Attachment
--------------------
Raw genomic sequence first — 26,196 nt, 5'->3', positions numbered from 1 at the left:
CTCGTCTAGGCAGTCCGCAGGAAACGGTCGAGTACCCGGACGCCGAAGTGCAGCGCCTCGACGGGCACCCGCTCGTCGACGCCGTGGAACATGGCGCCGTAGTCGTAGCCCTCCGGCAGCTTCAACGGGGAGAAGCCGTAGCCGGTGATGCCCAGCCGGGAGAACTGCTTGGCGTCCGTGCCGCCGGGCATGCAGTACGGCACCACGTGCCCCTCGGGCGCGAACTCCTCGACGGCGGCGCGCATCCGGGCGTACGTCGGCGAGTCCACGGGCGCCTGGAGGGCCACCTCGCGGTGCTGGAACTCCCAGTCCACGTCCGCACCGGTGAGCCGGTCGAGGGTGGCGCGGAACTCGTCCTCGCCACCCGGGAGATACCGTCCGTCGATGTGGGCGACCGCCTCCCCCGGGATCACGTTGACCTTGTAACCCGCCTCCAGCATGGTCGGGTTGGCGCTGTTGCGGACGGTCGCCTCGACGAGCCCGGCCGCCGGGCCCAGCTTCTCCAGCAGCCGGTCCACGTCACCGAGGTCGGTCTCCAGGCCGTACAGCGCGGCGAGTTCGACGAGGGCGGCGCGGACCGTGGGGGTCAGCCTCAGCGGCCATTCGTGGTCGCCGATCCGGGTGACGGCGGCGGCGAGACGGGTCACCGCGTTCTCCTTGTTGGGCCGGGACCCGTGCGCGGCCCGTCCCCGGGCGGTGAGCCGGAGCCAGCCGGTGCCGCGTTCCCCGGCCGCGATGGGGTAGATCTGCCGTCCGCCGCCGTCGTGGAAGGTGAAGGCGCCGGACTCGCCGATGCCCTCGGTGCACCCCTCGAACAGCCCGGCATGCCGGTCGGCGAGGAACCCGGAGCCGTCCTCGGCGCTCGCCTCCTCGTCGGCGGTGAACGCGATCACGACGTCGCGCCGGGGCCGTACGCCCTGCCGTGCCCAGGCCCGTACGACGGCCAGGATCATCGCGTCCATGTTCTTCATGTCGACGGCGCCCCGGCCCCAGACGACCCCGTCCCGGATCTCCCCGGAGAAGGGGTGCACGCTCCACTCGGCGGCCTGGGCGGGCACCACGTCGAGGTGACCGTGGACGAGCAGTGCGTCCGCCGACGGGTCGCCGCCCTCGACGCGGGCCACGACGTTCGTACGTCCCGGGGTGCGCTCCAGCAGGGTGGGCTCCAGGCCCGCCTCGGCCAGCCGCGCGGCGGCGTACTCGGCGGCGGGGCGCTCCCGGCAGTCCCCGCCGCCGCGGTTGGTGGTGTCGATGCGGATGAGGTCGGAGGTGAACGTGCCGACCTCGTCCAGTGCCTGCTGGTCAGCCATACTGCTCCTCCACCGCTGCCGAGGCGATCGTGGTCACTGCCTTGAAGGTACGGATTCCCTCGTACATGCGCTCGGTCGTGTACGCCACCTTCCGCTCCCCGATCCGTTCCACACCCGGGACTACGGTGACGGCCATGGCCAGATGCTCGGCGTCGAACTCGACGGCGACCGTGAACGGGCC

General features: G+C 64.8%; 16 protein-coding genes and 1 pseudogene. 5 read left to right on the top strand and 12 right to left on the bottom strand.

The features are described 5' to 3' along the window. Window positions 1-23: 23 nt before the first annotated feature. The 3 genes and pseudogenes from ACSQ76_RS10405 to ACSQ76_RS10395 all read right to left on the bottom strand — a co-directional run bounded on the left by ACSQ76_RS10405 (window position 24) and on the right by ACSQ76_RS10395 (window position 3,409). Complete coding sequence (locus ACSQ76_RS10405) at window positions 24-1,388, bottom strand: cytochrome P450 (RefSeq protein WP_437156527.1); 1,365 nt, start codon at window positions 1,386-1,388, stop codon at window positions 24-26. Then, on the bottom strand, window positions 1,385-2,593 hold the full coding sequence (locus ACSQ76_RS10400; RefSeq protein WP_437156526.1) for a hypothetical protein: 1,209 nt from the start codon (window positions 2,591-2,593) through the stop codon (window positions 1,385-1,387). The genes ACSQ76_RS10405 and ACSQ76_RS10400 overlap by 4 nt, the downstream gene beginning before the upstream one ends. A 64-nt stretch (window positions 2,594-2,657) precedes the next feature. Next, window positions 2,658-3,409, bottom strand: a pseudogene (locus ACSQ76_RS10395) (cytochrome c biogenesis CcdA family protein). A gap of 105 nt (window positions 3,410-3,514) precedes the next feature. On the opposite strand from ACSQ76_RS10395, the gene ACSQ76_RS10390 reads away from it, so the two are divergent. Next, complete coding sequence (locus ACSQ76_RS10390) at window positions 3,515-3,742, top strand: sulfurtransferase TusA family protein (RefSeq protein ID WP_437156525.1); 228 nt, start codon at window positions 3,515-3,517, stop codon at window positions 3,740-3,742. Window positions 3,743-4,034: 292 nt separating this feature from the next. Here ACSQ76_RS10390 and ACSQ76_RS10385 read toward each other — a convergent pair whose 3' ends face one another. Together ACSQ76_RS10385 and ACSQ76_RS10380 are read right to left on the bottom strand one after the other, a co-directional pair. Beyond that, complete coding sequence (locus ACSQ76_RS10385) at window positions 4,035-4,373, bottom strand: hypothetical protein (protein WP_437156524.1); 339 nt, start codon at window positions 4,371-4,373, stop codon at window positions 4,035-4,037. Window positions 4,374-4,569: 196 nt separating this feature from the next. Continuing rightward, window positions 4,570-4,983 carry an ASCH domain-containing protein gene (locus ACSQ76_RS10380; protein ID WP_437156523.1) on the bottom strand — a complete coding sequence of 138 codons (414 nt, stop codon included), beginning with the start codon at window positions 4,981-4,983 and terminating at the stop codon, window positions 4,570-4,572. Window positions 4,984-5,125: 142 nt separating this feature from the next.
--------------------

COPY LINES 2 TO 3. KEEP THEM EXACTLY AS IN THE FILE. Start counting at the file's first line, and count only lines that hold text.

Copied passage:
CTCGTCTAGGCAGTCCGCAGGAAACGGTCGAGTACCCGGACGCCGAAGTGCAGCGCCTCGACGGGCACCCGCTCGTCGACGCCGTGGAACATGGCGCCGTAGTCGTAGCCCTCCGGCAGCTTCAACGGGGAGAAGCCGTAGCCGGTGATGCCCAGCCGGGAGAACTGCTTGGCGTCCGTGCCGCCGGGCATGCAGTACGGCACCACGTGCCCCTCGGGCGCGAACTCCTCGACGGCGGCGCGCATCCGGGCGTACGTCGGCGAGTCCACGGGCGCCTGGAGGGCCACCTCGCGGTGCTGGAACTCCCAGTCCACGTCCGCACCGGTGAGCCGGTCGAGGGTGGCGCGGAACTCGTCCTCGCCACCCGGGAGATACCGTCCGTCGATGTGGGCGACCGCCTCCCCCGGGATCACGTTGACCTTGTAACCCGCCTCCAGCATGGTCGGGTTGGCGCTGTTGCGGACGGTCGCCTCGACGAGCCCGGCCGCCGGGCCCAGCTTCTCCAGCAGCCGGTCCACGTCACCGAGGTCGGTCTCCAGGCCGTACAGCGCGGCGAGTTCGACGAGGGCGGCGCGGACCGTGGGGGTCAGCCTCAGCGGCCATTCGTGGTCGCCGATCCGGGTGACGGCGGCGGCGAGACGGGTCACCGCGTTCTCCTTGTTGGGCCGGGACCCGTGCGCGGCCCGTCCCCGGGCGGTGAGCCGGAGCCAGCCGGTGCCGCGTTCCCCGGCCGCGATGGGGTAGATCTGCCGTCCGCCGCCGTCGTGGAAGGTGAAGGCGCCGGACTCGCCGATGCCCTCGGTGCACCCCTCGAACAGCCCGGCATGCCGGTCGGCGAGGAACCCGGAGCCGTCCTCGGCGCTCGCCTCCTCGTCGGCGGTGAACGCGATCACGACGTCGCGCCGGGGCCGTACGCCCTGCCGTGCCCAGGCCCGTACGACGGCCAGGATCATCGCGTCCATGTTCTTCATGTCGACGGCGCCCCGGCCCCAGACGACCCCGTCCCGGATCTCCCCGGAGAAGGGGTGCACGCTCCACTCGGCGGCCTGGGCGGGCACCACGTCGAGGTGACCGTGGACGAGCAGTGCGTCCGCCGACGGGTCGCCGCCCTCGACGCGGGCCACGACGTTCGTACGTCCCGGGGTGCGCTCCAGCAGGGTGGGCTCCAGGCCCGCCTCGGCCAGCCGCGCGGCGGCGTACTCGGCGGCGGGGCGCTCCCGGCAGTCCCCGCCGCCGCGGTTGGTGGTGTCGATGCGGATGAGGTCGGAGGTGAACGTGCCGACCTCGTCCAGTGCCTGCTGGTCAGCCATACTGCTCCTCCACCGCTGCCGAGGCGATCGTGGTCACTGCCTTGAAGGTACGGATTCCCTCGTACATGCGCTCGGTCGTGTACGCCACCTTCCGCTCCCCGATCCGTTCCACACCCGGGACTACGGTGACGGCCATGGCCAGATGCTCGGCGTCGAACTCGACGGCGACCGTGAACGGGCC

General features: G+C 64.8%; 16 protein-coding genes and 1 pseudogene. 5 read left to right on the top strand and 12 right to left on the bottom strand.